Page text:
Noah had no concept of what it meant to serve internationally when he moved home to Austin and started attending The Austin Stone. “I never knew about missions, never thought about missions. I didn’t know what an unreached people group was,” Noah said.
Upon hearing a recommendation, he began reading Let the Nations Be Glad John Piper and the first paragraph hit him hard. It said:
Missions is not the ultimate goal of the church. Worship is. Missions exists because worship doesn’t. Worship is ultimate, not missions, because God is ultimate, not man. When this age is over, and the countless millions of the redeemed fall on their faces before the throne of God, missions will be no more. It is a temporary necessity. But worship abides forever.
This thought, this concept of worship, compelled Noah to leave his hometown in order to serve his Lord. In addition to worshipping the Lord through his obedience, Noah also finds sustenance in the promises of God.
If anyone loves me, he will keep my word, and my Father will love him, and we will come to him and make our home with him. (John 14:23)
And that’s exactly what Noah and his team are doing in North Africa. “We’re going there to gather God’s children. I have brothers and sisters there, and my job is to go over and find them,” Noah proclaimed. “I know God’s promises; He will bring them to Him.”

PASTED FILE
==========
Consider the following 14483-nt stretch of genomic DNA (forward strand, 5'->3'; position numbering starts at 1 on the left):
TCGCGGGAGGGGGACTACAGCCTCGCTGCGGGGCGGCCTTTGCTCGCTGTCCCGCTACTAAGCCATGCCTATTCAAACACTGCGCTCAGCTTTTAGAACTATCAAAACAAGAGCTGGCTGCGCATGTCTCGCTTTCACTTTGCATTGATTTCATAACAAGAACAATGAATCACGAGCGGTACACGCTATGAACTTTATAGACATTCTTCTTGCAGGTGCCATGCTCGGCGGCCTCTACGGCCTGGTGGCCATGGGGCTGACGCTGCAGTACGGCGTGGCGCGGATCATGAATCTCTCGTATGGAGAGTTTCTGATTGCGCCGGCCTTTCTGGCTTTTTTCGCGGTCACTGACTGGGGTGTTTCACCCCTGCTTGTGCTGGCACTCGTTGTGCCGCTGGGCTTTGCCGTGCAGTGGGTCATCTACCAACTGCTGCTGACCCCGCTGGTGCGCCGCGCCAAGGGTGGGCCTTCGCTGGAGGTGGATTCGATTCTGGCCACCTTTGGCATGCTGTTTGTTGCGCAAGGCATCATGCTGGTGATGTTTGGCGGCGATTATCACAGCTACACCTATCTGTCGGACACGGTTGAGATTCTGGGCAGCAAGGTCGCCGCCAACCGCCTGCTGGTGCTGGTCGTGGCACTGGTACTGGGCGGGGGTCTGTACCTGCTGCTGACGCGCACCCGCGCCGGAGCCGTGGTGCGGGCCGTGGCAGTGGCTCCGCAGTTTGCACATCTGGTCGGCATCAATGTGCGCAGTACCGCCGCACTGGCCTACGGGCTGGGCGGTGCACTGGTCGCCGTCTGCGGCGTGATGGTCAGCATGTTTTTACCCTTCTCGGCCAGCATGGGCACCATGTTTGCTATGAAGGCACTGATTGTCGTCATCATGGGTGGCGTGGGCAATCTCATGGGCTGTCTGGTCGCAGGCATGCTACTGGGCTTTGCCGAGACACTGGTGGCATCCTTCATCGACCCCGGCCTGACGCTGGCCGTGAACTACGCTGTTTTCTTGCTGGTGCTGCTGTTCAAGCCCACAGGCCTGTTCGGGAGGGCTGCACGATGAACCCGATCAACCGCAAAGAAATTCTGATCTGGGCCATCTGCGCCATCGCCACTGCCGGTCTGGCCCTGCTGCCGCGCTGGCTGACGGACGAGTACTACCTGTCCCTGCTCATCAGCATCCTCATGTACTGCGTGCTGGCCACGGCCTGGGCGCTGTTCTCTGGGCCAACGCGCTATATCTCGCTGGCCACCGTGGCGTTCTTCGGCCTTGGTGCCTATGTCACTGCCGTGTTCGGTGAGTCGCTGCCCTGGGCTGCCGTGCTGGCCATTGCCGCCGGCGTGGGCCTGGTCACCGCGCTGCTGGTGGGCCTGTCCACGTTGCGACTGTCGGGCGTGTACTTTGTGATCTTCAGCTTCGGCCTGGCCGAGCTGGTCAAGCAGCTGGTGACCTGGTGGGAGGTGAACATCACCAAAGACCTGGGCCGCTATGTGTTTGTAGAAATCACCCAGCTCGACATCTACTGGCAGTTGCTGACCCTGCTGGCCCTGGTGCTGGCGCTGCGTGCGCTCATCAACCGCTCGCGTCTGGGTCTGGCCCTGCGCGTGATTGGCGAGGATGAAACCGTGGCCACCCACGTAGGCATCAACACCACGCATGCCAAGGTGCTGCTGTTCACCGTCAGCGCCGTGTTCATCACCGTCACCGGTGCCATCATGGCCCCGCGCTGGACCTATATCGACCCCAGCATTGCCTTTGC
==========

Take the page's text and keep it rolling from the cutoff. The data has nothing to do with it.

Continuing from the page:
The freedom that Noah found in those promises has begun to put his personal idols to death. Before he answered the call to overseas missions, Noah struggled with seeking the approval of others. “I was the last person to look for an opportunity to share my faith with my friends,” he confessed. “I was just really cowardly.”
Once Noah committed to serving in North Africa, he found that God would sanctify him through his obedience, and he started to see victory over his idol of approval. “Now, by God’s grace, I am always talking about Jesus,” he said. “I look back just nine months ago and think about the person I was and how God has used this to bring me to where I am today.”